Wyndham Championship makes this traditional Donald Ross course its dwelling – CBS Pittsburgh
(CBS Baltimore) – Sedgefield Country Club in Greensboro, North Carolina, hosts the Wyndham Championship, the final PGA Tour event prior to the FedExCup playoffs. Sedgefield has been a regular tour stop since 2008. But its relationship with professional golf, not to mention its rich history, goes back much further.
Sedgefield Country Club was founded in 1925 when the famous golf course architect Donald Ross was sketching his next masterpiece. Ross’ courses use natural topography to determine the course’s path and play on it. They work on some kind of risk-reward system, challenging players to be a little aggressive and then offering scoring opportunities if they are successful. Sedgefield was no different. (Ross also designed Pinehurst No. 2, Aronimink Golf Club, and East Lake Golf Club, among others.)
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Sedgefield, which Ross created to blend into the rolling landscape of the North Carolina countryside, opened for gaming the following year. Golf was a completely different game back then, with shorter courses played with less sophisticated equipment. When Sedgefield debuted as a tournament ground in 1938, it played at 6,680 yards.
His first professional tournament was called the Greater Greensboro Open and was played at both Sedgefield and Starmount Forest Country Club. Legendary golfer Sam Snead won the tournament, the first of eight victories he would have at the tournament over the next 27 years.
The Greater Greensboro Open split the rounds between clubs for a while and then rotated events for a while. Starmount hosted the event until the 1950s. After Snead won the tournament in 1960, he joked about the poor condition of the course. His comment angered the owner of the place and earned him a lifelong ban. As a result, the tournament was moved back to Sedgefield, where it remained until 1976.
At the beginning of the 21st century, the course was adapted and changed so much that it bore little resemblance to the original Ross design. The fairways had changed shape; newer bunkers made little strategic sense. Sedgefield played like so many other average courses that have been modernized with mediocre results.
The course has undergone major renovations, closed for 10 months, and spent more than $ 3 million. The goal was to rebuild the course and at the same time restore the original Ross feeling. The golf architect Kris Spence, who specializes in the renovation of classic courses, used 80-year-old aerial photos and original plans.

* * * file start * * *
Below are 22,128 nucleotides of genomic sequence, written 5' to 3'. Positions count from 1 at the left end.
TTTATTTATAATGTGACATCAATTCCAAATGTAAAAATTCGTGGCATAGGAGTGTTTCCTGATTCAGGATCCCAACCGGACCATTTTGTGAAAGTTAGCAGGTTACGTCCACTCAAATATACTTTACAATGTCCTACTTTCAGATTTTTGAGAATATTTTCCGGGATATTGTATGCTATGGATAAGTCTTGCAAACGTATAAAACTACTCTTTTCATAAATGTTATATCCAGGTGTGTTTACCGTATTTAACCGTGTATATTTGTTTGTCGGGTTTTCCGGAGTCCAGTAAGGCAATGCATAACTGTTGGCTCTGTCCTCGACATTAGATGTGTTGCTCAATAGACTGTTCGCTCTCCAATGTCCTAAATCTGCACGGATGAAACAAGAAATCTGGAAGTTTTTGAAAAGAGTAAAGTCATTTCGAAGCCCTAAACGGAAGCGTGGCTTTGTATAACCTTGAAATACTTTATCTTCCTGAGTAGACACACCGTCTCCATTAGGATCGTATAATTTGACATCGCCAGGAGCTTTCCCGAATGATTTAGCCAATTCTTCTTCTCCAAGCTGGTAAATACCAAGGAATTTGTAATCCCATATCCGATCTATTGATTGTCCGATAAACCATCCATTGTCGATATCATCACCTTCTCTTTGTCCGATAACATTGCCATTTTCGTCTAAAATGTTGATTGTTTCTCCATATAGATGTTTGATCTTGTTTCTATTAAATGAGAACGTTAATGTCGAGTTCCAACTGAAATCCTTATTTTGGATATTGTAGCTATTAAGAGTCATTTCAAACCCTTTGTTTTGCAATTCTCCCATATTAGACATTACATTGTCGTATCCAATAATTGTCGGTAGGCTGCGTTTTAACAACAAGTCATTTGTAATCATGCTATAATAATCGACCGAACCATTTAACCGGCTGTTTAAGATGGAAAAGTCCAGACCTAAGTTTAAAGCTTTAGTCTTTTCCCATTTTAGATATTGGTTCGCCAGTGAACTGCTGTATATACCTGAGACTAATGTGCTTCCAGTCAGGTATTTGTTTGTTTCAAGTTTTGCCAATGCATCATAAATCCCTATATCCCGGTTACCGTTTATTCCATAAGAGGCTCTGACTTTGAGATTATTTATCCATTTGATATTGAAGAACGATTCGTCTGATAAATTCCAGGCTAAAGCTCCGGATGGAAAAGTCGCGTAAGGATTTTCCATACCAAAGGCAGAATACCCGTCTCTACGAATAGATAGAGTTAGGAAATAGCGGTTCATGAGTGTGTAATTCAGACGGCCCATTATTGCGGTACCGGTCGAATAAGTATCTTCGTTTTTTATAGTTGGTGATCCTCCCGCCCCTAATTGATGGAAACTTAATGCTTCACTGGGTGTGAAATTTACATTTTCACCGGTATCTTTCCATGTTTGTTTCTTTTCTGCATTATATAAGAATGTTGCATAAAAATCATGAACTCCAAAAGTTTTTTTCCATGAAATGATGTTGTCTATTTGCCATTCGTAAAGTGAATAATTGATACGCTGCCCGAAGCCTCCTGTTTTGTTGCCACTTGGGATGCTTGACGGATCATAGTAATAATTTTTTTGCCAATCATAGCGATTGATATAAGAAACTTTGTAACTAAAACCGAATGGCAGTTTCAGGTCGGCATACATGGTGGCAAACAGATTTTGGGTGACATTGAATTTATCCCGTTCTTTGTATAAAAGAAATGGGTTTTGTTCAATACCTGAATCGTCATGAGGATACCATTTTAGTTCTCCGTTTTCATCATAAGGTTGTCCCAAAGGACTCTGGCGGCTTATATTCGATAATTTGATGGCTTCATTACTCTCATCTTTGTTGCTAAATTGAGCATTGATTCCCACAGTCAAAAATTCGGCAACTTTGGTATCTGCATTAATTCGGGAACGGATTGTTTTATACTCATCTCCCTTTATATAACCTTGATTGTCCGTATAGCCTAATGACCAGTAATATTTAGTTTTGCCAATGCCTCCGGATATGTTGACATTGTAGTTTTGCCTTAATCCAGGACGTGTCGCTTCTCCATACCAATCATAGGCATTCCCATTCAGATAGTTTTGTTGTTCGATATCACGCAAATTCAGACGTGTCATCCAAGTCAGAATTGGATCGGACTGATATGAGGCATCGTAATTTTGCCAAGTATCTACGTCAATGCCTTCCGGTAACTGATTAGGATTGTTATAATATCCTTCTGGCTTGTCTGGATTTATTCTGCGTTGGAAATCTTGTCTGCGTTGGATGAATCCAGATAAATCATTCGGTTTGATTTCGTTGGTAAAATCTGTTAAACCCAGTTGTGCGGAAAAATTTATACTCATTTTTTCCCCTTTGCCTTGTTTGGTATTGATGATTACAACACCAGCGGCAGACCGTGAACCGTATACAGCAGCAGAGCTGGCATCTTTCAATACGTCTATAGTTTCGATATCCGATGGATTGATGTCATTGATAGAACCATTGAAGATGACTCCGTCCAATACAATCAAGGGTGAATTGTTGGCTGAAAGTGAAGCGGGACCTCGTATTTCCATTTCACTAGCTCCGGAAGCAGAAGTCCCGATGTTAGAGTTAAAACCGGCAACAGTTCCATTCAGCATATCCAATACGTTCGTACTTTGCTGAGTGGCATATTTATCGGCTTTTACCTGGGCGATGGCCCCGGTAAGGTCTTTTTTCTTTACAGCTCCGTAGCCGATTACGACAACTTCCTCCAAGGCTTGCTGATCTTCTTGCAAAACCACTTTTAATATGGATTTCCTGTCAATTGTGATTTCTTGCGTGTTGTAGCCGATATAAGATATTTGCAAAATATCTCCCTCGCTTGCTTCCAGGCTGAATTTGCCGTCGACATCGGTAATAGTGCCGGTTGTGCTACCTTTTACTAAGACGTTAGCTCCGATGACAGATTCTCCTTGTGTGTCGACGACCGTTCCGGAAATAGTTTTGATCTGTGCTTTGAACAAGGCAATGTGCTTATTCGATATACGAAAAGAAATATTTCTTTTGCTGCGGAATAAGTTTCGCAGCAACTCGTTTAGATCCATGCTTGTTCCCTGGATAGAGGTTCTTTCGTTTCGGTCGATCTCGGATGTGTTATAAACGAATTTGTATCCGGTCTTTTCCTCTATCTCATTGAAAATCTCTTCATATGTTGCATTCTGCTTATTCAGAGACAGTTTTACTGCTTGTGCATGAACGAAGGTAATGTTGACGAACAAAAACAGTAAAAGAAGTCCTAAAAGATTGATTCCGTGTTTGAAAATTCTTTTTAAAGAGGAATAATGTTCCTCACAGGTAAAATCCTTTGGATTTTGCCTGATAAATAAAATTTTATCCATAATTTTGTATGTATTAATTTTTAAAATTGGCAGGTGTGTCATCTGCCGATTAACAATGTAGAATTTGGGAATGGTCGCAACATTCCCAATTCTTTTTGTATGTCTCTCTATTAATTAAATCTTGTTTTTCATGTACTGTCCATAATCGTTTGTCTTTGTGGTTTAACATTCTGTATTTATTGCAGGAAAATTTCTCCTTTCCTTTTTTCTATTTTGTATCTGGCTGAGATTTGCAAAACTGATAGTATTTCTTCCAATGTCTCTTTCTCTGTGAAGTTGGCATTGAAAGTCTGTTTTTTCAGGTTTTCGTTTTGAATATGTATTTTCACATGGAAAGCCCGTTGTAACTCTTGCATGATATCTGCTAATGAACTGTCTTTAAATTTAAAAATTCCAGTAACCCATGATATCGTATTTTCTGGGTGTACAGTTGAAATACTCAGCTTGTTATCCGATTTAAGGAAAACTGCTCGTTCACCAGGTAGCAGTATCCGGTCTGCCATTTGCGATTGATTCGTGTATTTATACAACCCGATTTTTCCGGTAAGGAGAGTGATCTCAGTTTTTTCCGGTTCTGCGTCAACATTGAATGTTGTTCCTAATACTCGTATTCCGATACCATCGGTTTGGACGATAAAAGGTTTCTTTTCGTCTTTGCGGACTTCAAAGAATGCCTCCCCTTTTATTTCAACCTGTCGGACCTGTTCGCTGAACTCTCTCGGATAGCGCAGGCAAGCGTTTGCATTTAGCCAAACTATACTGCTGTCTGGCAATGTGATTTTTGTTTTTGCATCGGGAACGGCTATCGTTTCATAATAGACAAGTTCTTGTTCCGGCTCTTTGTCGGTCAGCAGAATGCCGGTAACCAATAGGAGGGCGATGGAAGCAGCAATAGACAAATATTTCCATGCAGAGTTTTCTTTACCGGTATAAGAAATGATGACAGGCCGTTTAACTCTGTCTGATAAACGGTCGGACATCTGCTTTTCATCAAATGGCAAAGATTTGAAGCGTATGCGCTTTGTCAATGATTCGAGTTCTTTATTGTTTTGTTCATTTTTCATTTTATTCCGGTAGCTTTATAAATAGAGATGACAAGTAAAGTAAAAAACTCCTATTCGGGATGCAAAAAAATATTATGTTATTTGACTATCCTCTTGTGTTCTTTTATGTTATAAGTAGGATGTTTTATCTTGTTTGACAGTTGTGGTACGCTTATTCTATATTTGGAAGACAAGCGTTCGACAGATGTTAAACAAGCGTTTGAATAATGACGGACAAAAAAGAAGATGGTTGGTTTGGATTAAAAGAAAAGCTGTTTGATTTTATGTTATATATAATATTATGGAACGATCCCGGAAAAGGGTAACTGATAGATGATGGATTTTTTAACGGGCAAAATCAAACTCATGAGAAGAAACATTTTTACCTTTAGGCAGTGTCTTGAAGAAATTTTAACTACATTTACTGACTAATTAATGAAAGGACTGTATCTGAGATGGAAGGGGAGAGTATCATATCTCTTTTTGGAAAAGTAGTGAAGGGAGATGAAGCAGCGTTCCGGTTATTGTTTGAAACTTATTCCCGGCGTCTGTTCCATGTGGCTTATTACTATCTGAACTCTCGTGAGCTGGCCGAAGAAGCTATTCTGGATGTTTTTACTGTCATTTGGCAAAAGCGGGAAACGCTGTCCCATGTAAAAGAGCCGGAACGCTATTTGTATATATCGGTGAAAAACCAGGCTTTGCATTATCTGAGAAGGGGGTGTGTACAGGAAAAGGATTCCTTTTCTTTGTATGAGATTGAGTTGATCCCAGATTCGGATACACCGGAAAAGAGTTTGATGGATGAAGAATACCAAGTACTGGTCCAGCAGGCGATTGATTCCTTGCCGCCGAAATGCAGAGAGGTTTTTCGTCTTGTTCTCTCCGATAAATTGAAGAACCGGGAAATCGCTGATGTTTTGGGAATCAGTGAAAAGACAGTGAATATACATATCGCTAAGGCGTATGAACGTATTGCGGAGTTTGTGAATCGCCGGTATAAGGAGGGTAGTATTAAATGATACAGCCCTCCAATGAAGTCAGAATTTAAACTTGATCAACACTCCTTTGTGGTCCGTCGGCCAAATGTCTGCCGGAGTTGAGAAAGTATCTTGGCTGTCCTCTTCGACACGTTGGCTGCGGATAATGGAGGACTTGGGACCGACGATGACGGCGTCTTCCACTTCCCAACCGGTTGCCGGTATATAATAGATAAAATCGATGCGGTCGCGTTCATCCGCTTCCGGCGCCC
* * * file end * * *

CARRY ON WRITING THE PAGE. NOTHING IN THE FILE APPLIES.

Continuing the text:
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With this look into the past, Spence managed to remember the earlier era of golf while also bringing the course up to date. He added 400 yards in length, repositioned the bunkers and brought the greens back to their original size. The course reopened in 2007. The PGA Tour soon returned to Sedgefield after over 30 years with the renamed Wyndham Championship.
Sedgefield, playing on a 7,131-yard par 70, remains the only Ross-designed course in the tour’s regular rotation. The course places great emphasis on placing the ball in the right place, i.e. keeping it on the fairway and finding the right angle to the green. The small, undulating greens allow interesting pin placements. The greens tend to lean forward, with some sloping away from the edges.
The course plays into the hands of ball strikers as well as big hitters. Distance always helps when it comes to accuracy. Low scores are possible, with the last five champions all shooting better than 20 under par for the tournament. Brandt Snedeker, who won the event in 2018, set the course record with 59 in the first lap this year.
With scores this low, it’s no surprise that scoring opportunities prevail and Sedgefield. The 513 yards par 5 on the fifth hole offers many birdie (and even eagle) opportunities. Long, straight riders can reach the plateau green in two strokes. The rating really depends on where the hole is.
The sixth hole with par 4 is one of the most demanding on the course. It’s 427 yards long and plays its way downhill to a creek and uphill to a rolling green. It’s a good example of the risk-reward equation that Ross incorporated into his courses. Most players are satisfied with par here.
The 12th hole is the most difficult of the par 3. A stream also bisects this fairway. The accessible two-tier green is protected on both sides by deep bunkers. Again, a par is acceptable again, although the players have only found a few birdies in recent years.
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Watch the Wyndham Championship on Saturday, August 14 and Sunday, August 15, 3:00 p.m. – 6:00 p.m. ET on CBS.